Tuesday, September 15, 2009

Totally tubular

Rhyno (left) and Fango (right) When you are chasing Giants you need some bite

Good god could there be a more cliched header that that? I am totally fried after 3 teacher conferences/curriculum meetings in 2 days. Frankly my brain is about to explode after trying to play nice with other parents and all these so-called respectable members of society....This whole mr mom thing gets a bit hectic from time to time but back to the vocation at hand...Cyclo-cross! 

I got bit by the tubular bug three years ago. And since that fateful ride at Sucker Brook I have become a complete tubular addict. They really are like crack...once you have tried them there is no going back. Tubulars are the single biggest performance advantage you can give yourself racing cross. Everything else is bullocks. Seriously. Fancy brakes? Whatever, who needs good brakes to race cross. If you are using your brakes you are going too slow and going too slow will not bring you cross glory I promise you. Carbon wheels? How about you just write me a check for $2,000 and I'll light a match to it because that's what you are going to do to those fancy pants 1,200 gram deep section carbon wheels after a season of cross.

The cross game is all about speed and carrying that speed around a course. And nothing carriers speed, corners better and flats less at low pressure than tubulars. Forget tubeless, forget clinchers nothing is better than tubies. They are race proven, the treads are optimal for what we are racing on and it is tradition damnit....

But seriously the biggest "headache" is glueing them up. I have an easy solution for that find a mechanic you trust and have them do it. It is not rocket science but it takes someone who has done it over and over and has been paid to do it, to do it right. That may seem like a cop out in our DIY culture but trust me call Aaron at Landry's in Norwood his track record is zero rolled tubulars in three seasons. There is not a home mechanic on the planet with that record.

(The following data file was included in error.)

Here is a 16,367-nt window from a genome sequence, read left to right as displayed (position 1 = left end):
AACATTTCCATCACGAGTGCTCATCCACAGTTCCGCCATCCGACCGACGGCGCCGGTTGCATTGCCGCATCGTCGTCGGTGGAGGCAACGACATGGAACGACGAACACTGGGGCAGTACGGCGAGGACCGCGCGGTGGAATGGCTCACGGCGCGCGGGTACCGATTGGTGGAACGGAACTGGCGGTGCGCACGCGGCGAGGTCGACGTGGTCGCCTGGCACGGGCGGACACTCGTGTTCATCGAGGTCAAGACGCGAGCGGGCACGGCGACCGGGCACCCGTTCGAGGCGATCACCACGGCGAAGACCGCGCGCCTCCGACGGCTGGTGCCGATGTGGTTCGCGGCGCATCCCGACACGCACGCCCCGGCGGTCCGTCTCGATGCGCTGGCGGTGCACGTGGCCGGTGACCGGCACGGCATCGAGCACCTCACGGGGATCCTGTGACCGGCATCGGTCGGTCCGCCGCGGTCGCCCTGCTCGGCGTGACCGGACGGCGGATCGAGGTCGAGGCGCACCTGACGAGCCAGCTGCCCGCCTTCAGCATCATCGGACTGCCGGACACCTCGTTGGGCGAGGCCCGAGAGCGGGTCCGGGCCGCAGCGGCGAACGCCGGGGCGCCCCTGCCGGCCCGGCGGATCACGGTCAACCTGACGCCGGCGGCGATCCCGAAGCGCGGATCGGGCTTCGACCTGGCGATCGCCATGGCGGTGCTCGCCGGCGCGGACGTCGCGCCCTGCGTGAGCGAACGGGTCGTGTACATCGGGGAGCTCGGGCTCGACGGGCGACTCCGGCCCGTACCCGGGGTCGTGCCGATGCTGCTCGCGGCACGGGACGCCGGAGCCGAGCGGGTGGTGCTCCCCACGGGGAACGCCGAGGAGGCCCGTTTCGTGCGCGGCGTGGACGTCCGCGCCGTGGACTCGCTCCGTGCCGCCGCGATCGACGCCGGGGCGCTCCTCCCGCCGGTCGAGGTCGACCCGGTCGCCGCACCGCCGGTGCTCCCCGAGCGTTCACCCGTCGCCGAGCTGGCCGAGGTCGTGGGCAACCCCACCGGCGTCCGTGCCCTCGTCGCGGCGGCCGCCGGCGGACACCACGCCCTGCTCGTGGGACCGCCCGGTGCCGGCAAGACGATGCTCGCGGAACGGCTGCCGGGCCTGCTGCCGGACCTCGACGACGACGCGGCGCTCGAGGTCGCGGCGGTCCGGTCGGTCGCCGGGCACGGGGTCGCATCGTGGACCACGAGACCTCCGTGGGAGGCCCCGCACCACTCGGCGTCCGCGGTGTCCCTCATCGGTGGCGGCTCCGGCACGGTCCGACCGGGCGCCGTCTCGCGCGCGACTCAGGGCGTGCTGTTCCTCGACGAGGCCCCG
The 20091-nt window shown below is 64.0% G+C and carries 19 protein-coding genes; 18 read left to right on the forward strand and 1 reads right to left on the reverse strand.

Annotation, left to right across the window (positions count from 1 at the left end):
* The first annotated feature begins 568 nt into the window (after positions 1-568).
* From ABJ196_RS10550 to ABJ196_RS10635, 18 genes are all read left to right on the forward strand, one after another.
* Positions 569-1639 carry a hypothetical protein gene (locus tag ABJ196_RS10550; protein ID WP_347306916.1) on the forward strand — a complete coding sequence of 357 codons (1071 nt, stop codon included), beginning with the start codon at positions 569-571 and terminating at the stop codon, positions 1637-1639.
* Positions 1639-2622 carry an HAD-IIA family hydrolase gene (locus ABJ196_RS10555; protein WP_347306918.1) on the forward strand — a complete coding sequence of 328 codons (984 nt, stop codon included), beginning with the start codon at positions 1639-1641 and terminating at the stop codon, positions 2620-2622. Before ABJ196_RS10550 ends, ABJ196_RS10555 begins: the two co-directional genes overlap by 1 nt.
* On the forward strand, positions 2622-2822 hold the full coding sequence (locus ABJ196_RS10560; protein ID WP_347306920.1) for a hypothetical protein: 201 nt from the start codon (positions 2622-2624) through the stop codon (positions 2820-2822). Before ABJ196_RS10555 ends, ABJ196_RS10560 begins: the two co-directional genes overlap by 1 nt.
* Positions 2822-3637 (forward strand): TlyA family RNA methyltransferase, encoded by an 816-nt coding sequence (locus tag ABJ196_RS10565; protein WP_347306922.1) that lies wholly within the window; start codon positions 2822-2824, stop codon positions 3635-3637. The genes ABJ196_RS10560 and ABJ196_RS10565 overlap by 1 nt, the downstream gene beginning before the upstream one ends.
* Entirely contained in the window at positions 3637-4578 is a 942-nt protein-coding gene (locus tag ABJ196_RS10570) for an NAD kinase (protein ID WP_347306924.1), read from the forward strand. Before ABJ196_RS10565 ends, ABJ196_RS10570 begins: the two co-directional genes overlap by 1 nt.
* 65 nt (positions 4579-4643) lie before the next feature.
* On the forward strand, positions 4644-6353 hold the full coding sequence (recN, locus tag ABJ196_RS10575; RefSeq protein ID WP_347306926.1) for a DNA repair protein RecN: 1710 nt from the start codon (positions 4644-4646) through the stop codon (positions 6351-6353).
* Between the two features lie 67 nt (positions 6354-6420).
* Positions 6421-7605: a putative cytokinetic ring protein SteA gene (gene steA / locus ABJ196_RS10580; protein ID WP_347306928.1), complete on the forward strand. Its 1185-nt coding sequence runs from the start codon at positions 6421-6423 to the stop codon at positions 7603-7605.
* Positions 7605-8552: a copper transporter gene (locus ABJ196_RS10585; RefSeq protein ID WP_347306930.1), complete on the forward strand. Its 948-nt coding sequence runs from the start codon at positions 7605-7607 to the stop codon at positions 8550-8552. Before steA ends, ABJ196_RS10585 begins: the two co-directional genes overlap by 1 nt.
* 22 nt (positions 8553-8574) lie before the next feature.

Ok onto to what really matters. What tubular to pick right? All I know about tubies I have learnt from one person...Molly Cameron. Molly is pretty much my source for all things tubular. She brings a crazy palmares to bear on this: World Cup racer, Shop owner (Veloshop in PDX), Bike Studio owner (Portland Bicycle Studio) mechanic, team manager, Rock Star...ok maybe she's not really a rock star but I think she is...anything I know about tubies (and its not much mind you!) I owe to her tutelage and patience. If you have any questions you really owe it to yourself to call her or send her an email. Sooo on to the show...

The FMB SSC 34
My first tubular tire ever. Gorgeous tire. Meaty, beety, big and bouncy. Francois runs a one man shop in France. He handmakes arguably the most beautiful and well made tubulars on the planet. His tires come already aquasealed (not sure if its actual aquaseal or another brand) for added sidewall rot protection. I have had zero problems with FMB tires from a quality control standpoint. The SSC is a great all around tire. It is pretty fast for an aggressive tire tread handles everything well and doesn't do anything crazy when you don't expect it to. 

Its two weakness in my mind are greasy mud-for some reason I never felt totally in control when it got real greasy and it is a bit slow for an all-arounder on the grass and pavement. What it does do really well is sand, bumpy grass and it corners on rails. I have tried this in a 32 as well and liked the 34 better.  

Dugast Rhyno 32
The Mjolnir of cross tires. Mjolnir would of course be Thor's Hammer that he used to destroy Giants. Make no mistake the Rhyno is a Giant killer. When the course gets heavy, the mud is hub deep or the terrain turns nasty this is the ONLY tire to bring to battle. I have held the track when riders are shooting off in all directions into the tape with their tires so packed up with mud they lose complete control of their machine.